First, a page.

In my last post, I mentioned that many people who pick up an instrument that they used to play are surprised by how much they remember, even if it’s been years since they last played. The primary reason for this is the persistence of muscle memory. Muscle memory is the reason we never forget how to ride a bike. It’s why we’re able to keep walking while trying to remember whether we fed the cat this morning. Without muscle memory, playing music, as well as most other activities of daily life, would be impossible.
Of course, your muscles are not literally remembering things. Muscle memory happens in the brain, although it’s a bit unclear which parts of the brain are most responsible. The key thing is that it happens in the subconscious mind. When we see a toddler concentrating hard on learning to walk, that child is building muscle memory. Eventually, these movements are mastered, and no longer require concentration. Then the child can proceed to running, jumping, and more complex movements. Similarly, a beginning musician has to work hard just to play the right notes, while an advanced player has enough spare brain power to focus on making real music.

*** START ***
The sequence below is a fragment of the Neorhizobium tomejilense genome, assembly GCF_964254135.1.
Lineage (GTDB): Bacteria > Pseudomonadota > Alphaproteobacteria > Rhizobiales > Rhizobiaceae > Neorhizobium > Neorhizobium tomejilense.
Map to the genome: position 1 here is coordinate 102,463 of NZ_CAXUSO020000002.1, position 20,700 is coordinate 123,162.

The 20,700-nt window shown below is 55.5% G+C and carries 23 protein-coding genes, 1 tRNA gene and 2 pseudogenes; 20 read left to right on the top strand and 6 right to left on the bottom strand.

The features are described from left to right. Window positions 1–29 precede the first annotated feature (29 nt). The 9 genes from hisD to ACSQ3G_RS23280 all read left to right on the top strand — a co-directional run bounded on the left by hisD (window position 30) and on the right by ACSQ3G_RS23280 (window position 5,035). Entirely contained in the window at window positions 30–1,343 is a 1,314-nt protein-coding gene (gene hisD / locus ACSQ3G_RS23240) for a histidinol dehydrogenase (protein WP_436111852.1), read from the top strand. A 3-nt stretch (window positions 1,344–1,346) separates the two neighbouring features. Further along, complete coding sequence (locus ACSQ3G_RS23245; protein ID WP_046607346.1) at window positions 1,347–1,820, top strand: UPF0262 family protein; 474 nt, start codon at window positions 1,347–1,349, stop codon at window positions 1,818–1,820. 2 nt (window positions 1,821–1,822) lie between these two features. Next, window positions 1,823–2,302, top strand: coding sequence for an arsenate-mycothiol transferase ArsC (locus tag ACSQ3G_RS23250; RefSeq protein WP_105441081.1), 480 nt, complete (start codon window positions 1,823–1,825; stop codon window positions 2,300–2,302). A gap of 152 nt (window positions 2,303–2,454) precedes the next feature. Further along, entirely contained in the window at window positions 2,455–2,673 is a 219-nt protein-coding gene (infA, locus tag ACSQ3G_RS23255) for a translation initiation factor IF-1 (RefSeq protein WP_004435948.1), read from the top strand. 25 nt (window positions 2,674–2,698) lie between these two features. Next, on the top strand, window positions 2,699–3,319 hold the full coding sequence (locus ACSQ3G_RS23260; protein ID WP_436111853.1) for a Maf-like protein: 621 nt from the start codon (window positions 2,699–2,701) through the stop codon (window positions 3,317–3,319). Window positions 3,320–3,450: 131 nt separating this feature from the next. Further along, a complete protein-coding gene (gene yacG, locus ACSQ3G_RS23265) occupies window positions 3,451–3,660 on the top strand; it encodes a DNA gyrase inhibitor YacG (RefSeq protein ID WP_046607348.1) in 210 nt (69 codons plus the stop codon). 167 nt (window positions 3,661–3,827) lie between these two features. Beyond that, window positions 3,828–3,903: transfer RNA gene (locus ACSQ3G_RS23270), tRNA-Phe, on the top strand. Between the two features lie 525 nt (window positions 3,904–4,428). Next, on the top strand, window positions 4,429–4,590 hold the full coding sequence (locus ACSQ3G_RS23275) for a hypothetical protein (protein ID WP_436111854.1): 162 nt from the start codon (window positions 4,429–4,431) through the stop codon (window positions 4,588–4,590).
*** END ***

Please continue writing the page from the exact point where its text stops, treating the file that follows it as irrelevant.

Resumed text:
While playing music is physical like riding a bike, music is also a language. Advanced players engage the powerful linguistic parts of the brain as well as the muscle memory. Great players think of music in large chunks, like skilled speakers of a language think in terms of whole sentences instead of just words.
When I play an improvised solo, something I’ve done a great many times, the executive or conscious part of my mind doesn’t really do that much. I’m usually thinking something like: “Ok play something simple to start … here comes a tricky chord change … here’s the bridge … mistake! swallow it! … ok feeling good here … coming to the end, finish strong, and we’re done.” Meanwhile I’m listening to my fellow players, looking around the room, sometimes even letting my mind wander a bit.
Music is simultaneously a language, a physical activity, and an art form. In order to use it as an art, we need to overlearn it as a language and a physical activity, to activate our subconscious. Once we do this, we are able to use music for our own purposes. When we learn music, we are stimulating all of these different areas of the mind, teaching them to work in harmony with each other. This is when we start to achieve something powerful, uniting the body, the linguistic mind, the subconscious mind, the executive mind, and what some of us call the spirit, to express something wonderful.